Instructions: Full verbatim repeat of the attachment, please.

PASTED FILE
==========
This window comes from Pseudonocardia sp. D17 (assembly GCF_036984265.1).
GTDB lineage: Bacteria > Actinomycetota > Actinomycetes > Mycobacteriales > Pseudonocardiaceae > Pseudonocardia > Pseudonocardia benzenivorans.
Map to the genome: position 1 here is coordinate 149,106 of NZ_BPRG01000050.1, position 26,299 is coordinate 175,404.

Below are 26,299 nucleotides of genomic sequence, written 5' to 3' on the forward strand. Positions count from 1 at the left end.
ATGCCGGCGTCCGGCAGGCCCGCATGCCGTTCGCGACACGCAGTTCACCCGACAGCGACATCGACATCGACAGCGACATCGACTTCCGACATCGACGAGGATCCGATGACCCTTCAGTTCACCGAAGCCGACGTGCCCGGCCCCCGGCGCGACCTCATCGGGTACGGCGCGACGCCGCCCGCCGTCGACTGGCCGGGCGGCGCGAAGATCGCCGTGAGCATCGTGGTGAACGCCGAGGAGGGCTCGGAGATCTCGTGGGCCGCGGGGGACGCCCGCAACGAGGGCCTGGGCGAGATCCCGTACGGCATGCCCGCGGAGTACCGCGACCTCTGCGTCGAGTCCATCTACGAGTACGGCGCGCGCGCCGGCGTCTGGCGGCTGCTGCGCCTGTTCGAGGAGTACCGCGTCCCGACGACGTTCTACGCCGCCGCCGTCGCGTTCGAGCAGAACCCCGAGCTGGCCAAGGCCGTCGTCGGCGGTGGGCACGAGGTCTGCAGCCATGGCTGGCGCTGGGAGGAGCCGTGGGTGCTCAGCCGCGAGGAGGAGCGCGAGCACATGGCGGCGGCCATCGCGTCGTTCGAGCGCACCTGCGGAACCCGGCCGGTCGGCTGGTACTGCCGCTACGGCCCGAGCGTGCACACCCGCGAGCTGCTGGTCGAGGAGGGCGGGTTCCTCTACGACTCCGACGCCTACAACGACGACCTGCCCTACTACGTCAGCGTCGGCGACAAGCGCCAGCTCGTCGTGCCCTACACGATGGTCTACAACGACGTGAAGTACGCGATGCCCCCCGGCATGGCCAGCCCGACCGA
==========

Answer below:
This window comes from Pseudonocardia sp. D17 (assembly GCF_036984265.1).
GTDB lineage: Bacteria > Actinomycetota > Actinomycetes > Mycobacteriales > Pseudonocardiaceae > Pseudonocardia > Pseudonocardia benzenivorans.
Map to the genome: position 1 here is coordinate 149,106 of NZ_BPRG01000050.1, position 26,299 is coordinate 175,404.

Below are 26,299 nucleotides of genomic sequence, written 5' to 3' on the forward strand. Positions count from 1 at the left end.
ATGCCGGCGTCCGGCAGGCCCGCATGCCGTTCGCGACACGCAGTTCACCCGACAGCGACATCGACATCGACAGCGACATCGACTTCCGACATCGACGAGGATCCGATGACCCTTCAGTTCACCGAAGCCGACGTGCCCGGCCCCCGGCGCGACCTCATCGGGTACGGCGCGACGCCGCCCGCCGTCGACTGGCCGGGCGGCGCGAAGATCGCCGTGAGCATCGTGGTGAACGCCGAGGAGGGCTCGGAGATCTCGTGGGCCGCGGGGGACGCCCGCAACGAGGGCCTGGGCGAGATCCCGTACGGCATGCCCGCGGAGTACCGCGACCTCTGCGTCGAGTCCATCTACGAGTACGGCGCGCGCGCCGGCGTCTGGCGGCTGCTGCGCCTGTTCGAGGAGTACCGCGTCCCGACGACGTTCTACGCCGCCGCCGTCGCGTTCGAGCAGAACCCCGAGCTGGCCAAGGCCGTCGTCGGCGGTGGGCACGAGGTCTGCAGCCATGGCTGGCGCTGGGAGGAGCCGTGGGTGCTCAGCCGCGAGGAGGAGCGCGAGCACATGGCGGCGGCCATCGCGTCGTTCGAGCGCACCTGCGGAACCCGGCCGGTCGGCTGGTACTGCCGCTACGGCCCGAGCGTGCACACCCGCGAGCTGCTGGTCGAGGAGGGCGGGTTCCTCTACGACTCCGACGCCTACAACGACGACCTGCCCTACTACGTCAGCGTCGGCGACAAGCGCCAGCTCGTCGTGCCCTACACGATGGTCTACAACGACGTGAAGTACGCGATGCCCCCCGGCATGGCCAGCCCGACCGA